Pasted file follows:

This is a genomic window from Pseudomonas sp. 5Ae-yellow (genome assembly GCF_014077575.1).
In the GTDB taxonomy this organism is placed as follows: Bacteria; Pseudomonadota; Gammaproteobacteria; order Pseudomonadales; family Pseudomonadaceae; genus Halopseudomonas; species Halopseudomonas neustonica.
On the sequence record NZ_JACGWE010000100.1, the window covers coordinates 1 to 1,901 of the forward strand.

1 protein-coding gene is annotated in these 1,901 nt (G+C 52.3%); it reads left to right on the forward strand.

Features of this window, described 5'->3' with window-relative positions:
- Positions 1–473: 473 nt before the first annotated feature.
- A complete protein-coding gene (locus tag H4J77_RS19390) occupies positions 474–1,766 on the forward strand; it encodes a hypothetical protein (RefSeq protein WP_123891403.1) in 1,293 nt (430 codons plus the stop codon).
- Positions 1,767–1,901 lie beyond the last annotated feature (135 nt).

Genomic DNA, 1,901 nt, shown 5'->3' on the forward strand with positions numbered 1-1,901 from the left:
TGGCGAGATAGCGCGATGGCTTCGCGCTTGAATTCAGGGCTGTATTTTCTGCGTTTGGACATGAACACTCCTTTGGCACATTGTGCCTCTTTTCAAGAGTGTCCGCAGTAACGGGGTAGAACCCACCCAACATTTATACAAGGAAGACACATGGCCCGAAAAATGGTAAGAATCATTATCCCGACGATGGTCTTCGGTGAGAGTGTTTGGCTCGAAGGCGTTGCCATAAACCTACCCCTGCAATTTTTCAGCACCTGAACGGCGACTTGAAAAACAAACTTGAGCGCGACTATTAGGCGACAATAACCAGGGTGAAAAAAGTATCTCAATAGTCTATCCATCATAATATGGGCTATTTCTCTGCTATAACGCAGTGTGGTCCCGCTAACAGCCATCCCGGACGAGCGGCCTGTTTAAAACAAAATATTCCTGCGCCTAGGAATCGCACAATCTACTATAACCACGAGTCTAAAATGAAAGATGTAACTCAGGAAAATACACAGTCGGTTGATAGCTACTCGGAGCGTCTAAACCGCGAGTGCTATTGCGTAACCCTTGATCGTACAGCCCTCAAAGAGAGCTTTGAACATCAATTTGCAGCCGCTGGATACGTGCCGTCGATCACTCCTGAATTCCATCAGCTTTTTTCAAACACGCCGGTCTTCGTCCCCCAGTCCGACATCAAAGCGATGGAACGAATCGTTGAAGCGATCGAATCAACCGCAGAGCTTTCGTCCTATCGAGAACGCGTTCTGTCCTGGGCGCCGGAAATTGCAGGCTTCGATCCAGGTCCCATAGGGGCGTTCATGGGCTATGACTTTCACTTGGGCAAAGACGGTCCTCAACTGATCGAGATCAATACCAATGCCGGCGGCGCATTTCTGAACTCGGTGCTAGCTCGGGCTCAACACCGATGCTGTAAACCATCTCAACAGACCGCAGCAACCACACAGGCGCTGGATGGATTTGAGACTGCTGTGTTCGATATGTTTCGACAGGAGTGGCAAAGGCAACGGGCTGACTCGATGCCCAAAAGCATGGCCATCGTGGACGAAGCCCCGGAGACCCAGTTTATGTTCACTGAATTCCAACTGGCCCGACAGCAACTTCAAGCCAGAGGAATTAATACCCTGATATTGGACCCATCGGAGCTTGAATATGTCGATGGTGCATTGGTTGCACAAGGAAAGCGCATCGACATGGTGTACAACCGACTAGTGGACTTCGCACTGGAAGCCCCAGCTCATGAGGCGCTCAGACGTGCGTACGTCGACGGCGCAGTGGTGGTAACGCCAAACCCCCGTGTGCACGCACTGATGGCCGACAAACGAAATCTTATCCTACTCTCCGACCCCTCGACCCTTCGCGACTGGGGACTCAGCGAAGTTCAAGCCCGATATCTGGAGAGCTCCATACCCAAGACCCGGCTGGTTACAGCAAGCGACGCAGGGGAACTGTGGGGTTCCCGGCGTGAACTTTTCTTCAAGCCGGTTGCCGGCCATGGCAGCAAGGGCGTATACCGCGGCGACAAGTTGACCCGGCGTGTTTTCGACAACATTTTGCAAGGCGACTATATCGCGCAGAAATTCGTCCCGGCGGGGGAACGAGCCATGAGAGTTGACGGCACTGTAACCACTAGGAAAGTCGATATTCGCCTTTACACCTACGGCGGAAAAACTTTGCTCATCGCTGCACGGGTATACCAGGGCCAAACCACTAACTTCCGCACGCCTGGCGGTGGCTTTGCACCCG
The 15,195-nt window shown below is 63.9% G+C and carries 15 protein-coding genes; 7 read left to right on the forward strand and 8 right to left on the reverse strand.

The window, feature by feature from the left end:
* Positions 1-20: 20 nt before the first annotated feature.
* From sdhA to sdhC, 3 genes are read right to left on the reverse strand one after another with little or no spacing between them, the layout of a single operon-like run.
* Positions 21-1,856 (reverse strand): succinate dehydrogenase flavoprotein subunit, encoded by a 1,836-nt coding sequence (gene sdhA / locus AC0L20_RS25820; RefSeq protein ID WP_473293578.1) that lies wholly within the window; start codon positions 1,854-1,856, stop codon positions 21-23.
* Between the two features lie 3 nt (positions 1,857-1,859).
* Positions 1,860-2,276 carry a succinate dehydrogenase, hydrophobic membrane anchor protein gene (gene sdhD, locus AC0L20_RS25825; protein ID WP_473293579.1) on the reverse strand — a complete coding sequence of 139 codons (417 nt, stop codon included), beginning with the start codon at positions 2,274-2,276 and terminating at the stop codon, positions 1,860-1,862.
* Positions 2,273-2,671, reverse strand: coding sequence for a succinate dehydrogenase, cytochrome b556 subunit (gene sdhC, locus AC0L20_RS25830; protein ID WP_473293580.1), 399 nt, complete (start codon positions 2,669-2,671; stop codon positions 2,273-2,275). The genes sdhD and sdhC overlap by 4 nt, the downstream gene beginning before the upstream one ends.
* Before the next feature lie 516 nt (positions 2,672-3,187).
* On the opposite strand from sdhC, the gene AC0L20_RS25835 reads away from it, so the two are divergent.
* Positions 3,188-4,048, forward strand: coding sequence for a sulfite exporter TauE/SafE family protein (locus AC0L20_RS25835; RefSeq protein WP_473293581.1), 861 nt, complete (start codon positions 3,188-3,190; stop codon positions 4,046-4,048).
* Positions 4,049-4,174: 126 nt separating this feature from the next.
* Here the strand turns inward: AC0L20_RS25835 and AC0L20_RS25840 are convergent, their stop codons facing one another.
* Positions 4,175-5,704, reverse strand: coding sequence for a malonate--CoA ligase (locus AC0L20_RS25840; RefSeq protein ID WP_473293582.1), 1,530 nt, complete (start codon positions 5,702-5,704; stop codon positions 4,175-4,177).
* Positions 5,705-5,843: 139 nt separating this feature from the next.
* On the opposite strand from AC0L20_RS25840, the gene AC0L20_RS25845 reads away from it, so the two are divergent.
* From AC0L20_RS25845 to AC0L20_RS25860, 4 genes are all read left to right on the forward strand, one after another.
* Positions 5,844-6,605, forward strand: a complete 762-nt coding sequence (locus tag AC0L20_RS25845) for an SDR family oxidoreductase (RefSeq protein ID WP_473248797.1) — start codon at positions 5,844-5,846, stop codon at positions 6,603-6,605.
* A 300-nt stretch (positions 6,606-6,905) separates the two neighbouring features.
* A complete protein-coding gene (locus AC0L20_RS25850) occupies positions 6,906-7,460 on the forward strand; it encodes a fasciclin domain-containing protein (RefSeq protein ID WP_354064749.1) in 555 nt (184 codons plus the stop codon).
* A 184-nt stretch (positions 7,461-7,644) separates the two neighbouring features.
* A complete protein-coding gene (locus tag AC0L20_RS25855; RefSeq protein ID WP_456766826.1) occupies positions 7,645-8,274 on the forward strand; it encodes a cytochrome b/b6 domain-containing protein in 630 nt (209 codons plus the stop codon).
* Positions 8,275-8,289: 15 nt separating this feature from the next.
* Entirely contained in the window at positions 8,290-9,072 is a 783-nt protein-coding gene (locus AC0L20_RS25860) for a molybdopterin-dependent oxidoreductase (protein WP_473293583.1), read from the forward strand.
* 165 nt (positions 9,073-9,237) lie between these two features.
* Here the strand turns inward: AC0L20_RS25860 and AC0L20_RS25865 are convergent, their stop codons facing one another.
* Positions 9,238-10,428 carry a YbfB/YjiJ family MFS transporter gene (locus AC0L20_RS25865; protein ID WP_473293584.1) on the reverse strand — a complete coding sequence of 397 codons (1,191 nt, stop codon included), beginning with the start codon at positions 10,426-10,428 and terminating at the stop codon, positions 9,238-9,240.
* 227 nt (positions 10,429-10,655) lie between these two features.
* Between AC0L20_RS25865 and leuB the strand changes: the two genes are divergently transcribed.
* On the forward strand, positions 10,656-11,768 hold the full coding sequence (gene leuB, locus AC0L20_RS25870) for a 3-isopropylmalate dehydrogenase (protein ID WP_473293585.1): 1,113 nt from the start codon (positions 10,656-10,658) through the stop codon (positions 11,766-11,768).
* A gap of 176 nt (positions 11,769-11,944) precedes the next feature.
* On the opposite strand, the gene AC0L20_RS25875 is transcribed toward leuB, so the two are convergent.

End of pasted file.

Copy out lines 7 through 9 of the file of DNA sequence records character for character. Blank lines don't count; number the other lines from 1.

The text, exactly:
- A complete protein-coding gene (locus tag H4J77_RS19390) occupies positions 474–1,766 on the forward strand; it encodes a hypothetical protein (RefSeq protein WP_123891403.1) in 1,293 nt (430 codons plus the stop codon).
- Positions 1,767–1,901 lie beyond the last annotated feature (135 nt).

Genomic DNA, 1,901 nt, shown 5'->3' on the forward strand with positions numbered 1-1,901 from the left: